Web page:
The river waves.
The river waves.

I took a break from writing when I took a break from blogging.  Sort of.  Public writing, at any rate.  I’ve been doing a lot of personal writing, working through some things, and that has been eating up most of the time I usually devote to writing (including here at the blog).  Now that things are settling down, there should be more time for the novel.  I’m kind of excited about working on it again.

The Eagle Tree.
The Eagle Tree.

It is clear and bright today.  Windy and cold, too.  If you’ve been following me since my Bogs blog , you know that Mondays are usually laundry day for me ((follow that link and do a search for “laundry” and you’ll find numerous blog posts about my trials and tribulations with laundry as well as photos of laundry hanging on lines on Amish farms in Lancaster County, PA).  Not a “blue Monday” since the wash doesn’t take up the whole day and is not the grind that it used to be now that we have washing machines and dryers.  I did hang out a line full of laundry after I finished drawing the beginnings of today’s mandala.  The cold and wind bite at the hands when I hang laundry outside in the winter months, but the laundry dries quickly and tonight I will enjoy the scents of fresh air and sunshine as I drift off to sleep.

Patterns in the sand.
Patterns in the sand.

It has been a while since I’ve done a search for “blue Monday,” and was surprised to find something new (that is really something old since it involves history).  Years back, all I could turn up was an article about the backbreaking work of laundry during the days when it was done by hand, and Mondays were usually laundry day.  Today I found this article which claims that the roots of “blue Monday” come more from a weekend of debauchery (drinking potent potables) than from the hardships of doing laundry.  It’s a fascinating look at the past.  Go have a look if you’re interested in such things.

Sunlight through a wave on the river.
Sunlight through a wave on the river.

Well, three loads of laundry are done, I’ve managed a quick clean-up around the house, washed dishes, put away the clean dishes that were in the dishwasher, scooped the litter boxes, played with and brushed the cats, and it is now time for me to go out for a quick walk before I start thinking about what I’ll be preparing for dinner tonight.  With this cold weather, a soup or stew would be wonderful.  Or a spicy curry.  I’ve been eating a lot of curries lately.  My skin probably smells like the spices in the garam masala I use, the scent coming out through my pores.  Even breakfast has involved a lot of spices and spiciness.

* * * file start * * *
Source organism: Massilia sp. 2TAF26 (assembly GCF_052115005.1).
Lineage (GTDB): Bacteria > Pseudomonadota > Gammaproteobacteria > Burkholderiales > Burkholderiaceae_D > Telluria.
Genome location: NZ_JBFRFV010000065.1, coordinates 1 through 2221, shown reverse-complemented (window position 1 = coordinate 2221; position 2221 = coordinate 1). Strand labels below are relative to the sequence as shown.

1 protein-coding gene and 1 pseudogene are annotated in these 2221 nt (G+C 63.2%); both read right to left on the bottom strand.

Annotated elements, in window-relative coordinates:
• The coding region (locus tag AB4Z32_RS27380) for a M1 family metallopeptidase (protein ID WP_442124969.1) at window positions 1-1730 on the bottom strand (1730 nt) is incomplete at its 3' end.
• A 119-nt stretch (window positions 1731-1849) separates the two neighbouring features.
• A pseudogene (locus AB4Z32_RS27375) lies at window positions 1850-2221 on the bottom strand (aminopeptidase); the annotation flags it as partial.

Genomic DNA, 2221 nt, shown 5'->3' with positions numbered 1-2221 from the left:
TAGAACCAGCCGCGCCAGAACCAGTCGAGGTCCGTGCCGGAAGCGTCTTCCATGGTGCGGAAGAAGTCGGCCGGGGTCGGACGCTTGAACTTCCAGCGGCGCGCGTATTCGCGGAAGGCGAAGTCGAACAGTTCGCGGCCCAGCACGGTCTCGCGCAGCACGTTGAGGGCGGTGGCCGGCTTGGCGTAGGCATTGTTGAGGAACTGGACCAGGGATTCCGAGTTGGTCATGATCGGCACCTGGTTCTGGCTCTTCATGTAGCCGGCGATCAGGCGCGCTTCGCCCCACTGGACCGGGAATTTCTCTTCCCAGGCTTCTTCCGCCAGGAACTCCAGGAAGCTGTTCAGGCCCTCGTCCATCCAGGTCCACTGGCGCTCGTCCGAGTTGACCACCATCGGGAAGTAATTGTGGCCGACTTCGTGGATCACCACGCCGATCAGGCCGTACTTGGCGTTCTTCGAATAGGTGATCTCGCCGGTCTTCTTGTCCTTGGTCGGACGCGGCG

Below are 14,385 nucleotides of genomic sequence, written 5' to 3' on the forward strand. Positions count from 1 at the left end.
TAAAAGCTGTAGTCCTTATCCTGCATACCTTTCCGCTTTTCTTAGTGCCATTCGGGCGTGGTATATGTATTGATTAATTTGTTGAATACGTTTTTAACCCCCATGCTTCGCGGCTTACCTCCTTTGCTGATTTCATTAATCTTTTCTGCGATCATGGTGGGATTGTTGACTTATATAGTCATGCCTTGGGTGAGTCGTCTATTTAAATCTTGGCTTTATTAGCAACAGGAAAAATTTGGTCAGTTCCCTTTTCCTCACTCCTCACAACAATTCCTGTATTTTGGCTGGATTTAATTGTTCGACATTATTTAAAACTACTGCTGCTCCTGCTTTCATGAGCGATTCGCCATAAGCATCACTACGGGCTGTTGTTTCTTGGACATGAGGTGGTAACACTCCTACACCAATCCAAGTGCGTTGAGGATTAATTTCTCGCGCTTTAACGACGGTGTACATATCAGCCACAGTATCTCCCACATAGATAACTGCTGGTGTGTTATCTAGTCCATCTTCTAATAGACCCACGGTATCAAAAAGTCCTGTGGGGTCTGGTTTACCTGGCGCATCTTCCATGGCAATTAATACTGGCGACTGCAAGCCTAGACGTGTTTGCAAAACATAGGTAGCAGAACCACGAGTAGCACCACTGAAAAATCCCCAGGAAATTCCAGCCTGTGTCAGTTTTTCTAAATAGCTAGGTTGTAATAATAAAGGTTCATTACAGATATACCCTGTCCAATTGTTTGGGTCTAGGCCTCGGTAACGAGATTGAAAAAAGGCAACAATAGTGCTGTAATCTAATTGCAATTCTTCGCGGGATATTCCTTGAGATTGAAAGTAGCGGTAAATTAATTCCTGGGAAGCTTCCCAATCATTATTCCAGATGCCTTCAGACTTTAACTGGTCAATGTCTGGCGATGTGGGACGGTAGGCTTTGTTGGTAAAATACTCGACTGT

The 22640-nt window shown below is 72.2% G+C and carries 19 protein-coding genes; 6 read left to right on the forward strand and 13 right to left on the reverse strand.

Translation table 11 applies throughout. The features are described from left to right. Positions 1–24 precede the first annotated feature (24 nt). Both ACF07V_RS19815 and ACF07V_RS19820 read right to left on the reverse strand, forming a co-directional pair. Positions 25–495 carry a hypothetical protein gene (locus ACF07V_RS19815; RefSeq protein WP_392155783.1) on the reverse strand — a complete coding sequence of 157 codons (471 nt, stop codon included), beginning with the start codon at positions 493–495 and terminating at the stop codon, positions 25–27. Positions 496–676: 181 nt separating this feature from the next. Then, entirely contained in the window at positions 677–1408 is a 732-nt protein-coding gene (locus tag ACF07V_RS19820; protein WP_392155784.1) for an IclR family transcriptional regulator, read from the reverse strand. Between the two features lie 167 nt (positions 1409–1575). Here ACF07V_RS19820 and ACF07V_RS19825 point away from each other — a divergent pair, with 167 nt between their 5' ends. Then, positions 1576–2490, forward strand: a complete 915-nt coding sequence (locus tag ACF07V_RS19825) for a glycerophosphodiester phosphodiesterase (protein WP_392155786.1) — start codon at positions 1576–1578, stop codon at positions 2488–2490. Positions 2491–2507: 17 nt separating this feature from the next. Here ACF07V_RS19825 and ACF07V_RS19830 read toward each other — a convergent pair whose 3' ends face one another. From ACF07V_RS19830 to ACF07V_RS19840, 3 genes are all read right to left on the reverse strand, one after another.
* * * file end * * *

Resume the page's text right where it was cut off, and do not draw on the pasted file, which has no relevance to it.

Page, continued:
Goodnight, Sun.
Goodnight, Sun.

Thank you for dropping by today, and joining me on a bit of a meander through my morning and my day.  Some of the photos of from this morning in the kitchen, and the rest are either from weekend walks or sunset at the Point yesterday.  I’ll probably go out to the dock to watch it this evening.  Join me if you like.  It’s at 5:02 PM.  Wear layers.  The winter wind cuts right through your coat if you don’t.

Goodnight, Clouds.
Goodnight, Clouds.

Be good, be kind, be loving.  Just Be.  🙂

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Author:

Robin is a photographer, artist, writer, wife, sometime poet, mom, grandma, daughter, sister, friend, and occasional traveler currently living on the Eastern Shore of Maryland. She finished a 365 commitment to get outside every day in 2011, and has turned it into a lifelong commitment taking one or more walks each day. Robin will continue to share her walks through her words and images on Breezes at Dawn. Older posts can be found at Life in the Bogs, her previous blog. Robin and her husband are in the midst of renovating the house and property they refer to as the Wabi-Sabi Ranch, 35 acres that include marsh, a dock on a tidal creek, meadows, and woodlands. Every day brings new discoveries.

21 thoughts on “Monday meander

  1. Did you notice that your “whirlpool forming” has a face? I was going to walk today, but the streets are very slick and off the streets the snow is too deep. Perhaps I’ll read. Or knit. Or color.

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  2. The ‘Blue Monday’ theory caught my attention Robin – I had always assumed it was called so because in the ‘olden days’ the load required a final rinse in something I only ever knew as ‘washing blue’ and this could stain the washer woman’s hands almost purple-blue. My mother’s hands were often this colour.

    Your process with the mandalas was lovely to read. It took me right back to the early nineties when I worked with them as part of my process when I was facing some big issues. The process is immensely healing and I noted much later how my mandalas got bigger and more colourful as I worked my way back to health.. Fascinating isn’t it!